The Shadow Rising by Robert Jordan
Whilst I await the release of the next Brandon Sanderson Cosmere book (scheduled for November, 2022) I am slowly working my way through Robert Jordan’s “Wheel of Time” series. While I prefer Sanderson, Jordan has built a compelling world full of interesting characters and edge-of-your-seat adventure. “The Shadow Rising”, fourth in the series, continued this trend.
Without giving any spoilers, I must say that of the many story lines, I particular enjoy following the adventures of Perrin Aybarra.
Also, if any have been watching the Amazon adaptation of the series, please know that the books are WAY better.
Invitation to World Missions by Timothy C. Tennent
Timothy C. Tennent’s “Invitation to World Missions” has been sitting in my “to read” list for some time. As our field council in Brazil prepares to grapple with some significant changes that are challenging the status quo, I decided to bump this book to the top of the list.
I’m glad I did.
Tennent’s has made a valuable contribution to missiology and missions (which are not the same thing, as he points out). For starters, I have not read so theologically deep a treatise on missions since I was assigned John Piper’s “Let the Nations be Glad” in Bible College. Indeed, the subtitle of the book is “A Trinitarian Missiology for the Twenty-first Century.” His whole concept of missions is underpinned by the “missio dei”, and fixed to the doctrine of the Trinity.
What was perhaps the most useful part to me can be found in the first few chapters, where Tennent accurately describes the situation faced by 21st century missionaries and mission agencies (dwindling numbers of missionaries from the West, greater expectations and possibilities from the “majority world” and so on), and goes at great length to recount how we got where we are. The rest of the book deals with pointing a way forward, based on the aforementioned theological foundations.
I do, however, take issue with a couple of the points the author tries to make. First, almost of a necessity, books on missions theory paint the Church with a broad brush. Tennent goes further, in my estimation, bringing groups into the Christian fold that should not be there.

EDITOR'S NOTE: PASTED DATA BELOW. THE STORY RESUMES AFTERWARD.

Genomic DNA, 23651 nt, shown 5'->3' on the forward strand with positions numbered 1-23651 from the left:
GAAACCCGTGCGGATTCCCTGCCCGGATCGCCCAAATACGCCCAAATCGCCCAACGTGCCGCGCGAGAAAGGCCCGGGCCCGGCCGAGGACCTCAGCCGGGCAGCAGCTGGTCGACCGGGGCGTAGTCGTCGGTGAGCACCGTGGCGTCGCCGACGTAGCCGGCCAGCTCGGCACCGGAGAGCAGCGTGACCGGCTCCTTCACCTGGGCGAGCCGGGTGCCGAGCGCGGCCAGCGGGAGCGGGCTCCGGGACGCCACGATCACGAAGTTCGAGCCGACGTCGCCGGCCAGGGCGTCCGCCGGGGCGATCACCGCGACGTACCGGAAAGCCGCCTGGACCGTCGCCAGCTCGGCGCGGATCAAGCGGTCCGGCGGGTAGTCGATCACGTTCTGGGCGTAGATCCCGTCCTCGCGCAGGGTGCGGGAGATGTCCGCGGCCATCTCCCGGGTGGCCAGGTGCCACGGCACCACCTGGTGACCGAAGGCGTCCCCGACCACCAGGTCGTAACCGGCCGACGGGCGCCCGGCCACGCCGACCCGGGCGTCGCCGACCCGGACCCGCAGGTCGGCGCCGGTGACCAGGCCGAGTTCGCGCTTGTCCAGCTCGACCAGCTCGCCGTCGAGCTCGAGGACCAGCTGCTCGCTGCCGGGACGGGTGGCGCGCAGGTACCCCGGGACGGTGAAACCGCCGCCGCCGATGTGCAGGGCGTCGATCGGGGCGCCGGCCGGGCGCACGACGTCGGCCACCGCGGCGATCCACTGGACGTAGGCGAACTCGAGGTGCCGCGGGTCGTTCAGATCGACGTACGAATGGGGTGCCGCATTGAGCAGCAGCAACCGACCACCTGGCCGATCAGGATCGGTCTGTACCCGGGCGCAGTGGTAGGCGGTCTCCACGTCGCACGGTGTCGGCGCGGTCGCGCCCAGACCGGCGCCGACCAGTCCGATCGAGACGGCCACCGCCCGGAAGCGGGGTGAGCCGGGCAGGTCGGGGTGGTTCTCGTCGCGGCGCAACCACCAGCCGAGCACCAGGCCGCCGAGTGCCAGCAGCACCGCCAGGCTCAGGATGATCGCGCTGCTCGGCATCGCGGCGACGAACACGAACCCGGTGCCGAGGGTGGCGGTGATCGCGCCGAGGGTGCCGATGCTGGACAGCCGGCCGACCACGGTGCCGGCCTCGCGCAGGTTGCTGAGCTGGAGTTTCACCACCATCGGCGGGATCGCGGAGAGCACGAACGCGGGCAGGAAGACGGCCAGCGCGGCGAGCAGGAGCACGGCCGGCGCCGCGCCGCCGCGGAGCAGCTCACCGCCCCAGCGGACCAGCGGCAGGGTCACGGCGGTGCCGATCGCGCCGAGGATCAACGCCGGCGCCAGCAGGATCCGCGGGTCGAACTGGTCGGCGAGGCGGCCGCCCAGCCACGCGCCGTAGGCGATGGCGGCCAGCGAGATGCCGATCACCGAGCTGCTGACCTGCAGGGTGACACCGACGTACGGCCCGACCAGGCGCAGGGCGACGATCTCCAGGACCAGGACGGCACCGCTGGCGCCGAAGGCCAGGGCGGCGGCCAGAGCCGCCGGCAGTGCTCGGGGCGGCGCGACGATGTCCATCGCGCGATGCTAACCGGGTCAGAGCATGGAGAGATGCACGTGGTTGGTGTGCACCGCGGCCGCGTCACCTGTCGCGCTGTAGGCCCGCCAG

Second, his section on the Holy Spirit in missions almost gushes over the influence of the Charismatic movement on world missions. While their influence cannot be denied, his analysis would have rung truer had it not grouped the theological aberration of the Azuza Street “revivals” (among others) with other, more credible events. The false prophetess and charlatan Aimee Semple McPherson even gets an appreciative nod.
Don’t let these issues keep you from taking advantage of this book, however, especially if you are a pastor, a missionary, work in a missions agency…or have any vested interest in world missions whatsoever. You will come away the richer for having read this work.
Washington’s Immortals by Patrick K. O’Donnell
“Washington’s Immortals” by Patrick K. O’Donnell follows the path of a crack unit of Maryland soldiers in the American Revolution. From their brave assault on British fortifications in New York through to the surrender at Yorktown, these hardy men were in the thick of the fight, and became somewhat of an elite unit.
Readers of this book will not only gain an appreciation for the Maryland men, but will also learn many interesting details about the Revolutionary War.
The Rise and Triumph of the Modern Self by Carl Trueman
How did we get to the point where the phrase “I’m a woman trapped in a man’s body” makes any kind of sense to the rank and file of society?
This is the question theologian Carl Trueman sets out to answer in his magnificent tome “The Rise and Triumph of the Modern Self”. The result is a master-class in history and philosophy, tracing the seeds of our current cultural “imaginary” from the Enlightenment through to our current age.
This is my last book for 2021, and it is hands-down the best I have read so far. It needs to be in the library of every pastor, missionary, college student (be it a Christian college or secular university) and Christian worker. The truths presented therein need to filter down to the rank and file in the pew, into church youth groups, into college and career groups, into seminary classes.
Trueman has rendered the Western Church an enormous service. Scratch that – he has rendered several enormous services. Among them: 1) He has shown us how the cultural issues we are facing did not originate with the sexual revolution of the 60s, but rather have been developing for over two centuries. 2) He demonstrates how unstable the foundations of today’s dominant philosophy truly are. 3) Without resorting to straw-men or over-the-top rhetoric he points out the inherent weaknesses in the current identity culture – including an explanation of the civil war happening now between feminism and trans theory.
Christians who read this book will come away with not only a grasp of how we got here, but with effective tools to counter the dominant thinking as we encounter it in our everyday life.
Five out of five stars, a must read. Get one for yourself, find out if your pastor has a copy, and if he doesn’t, get one for him too.
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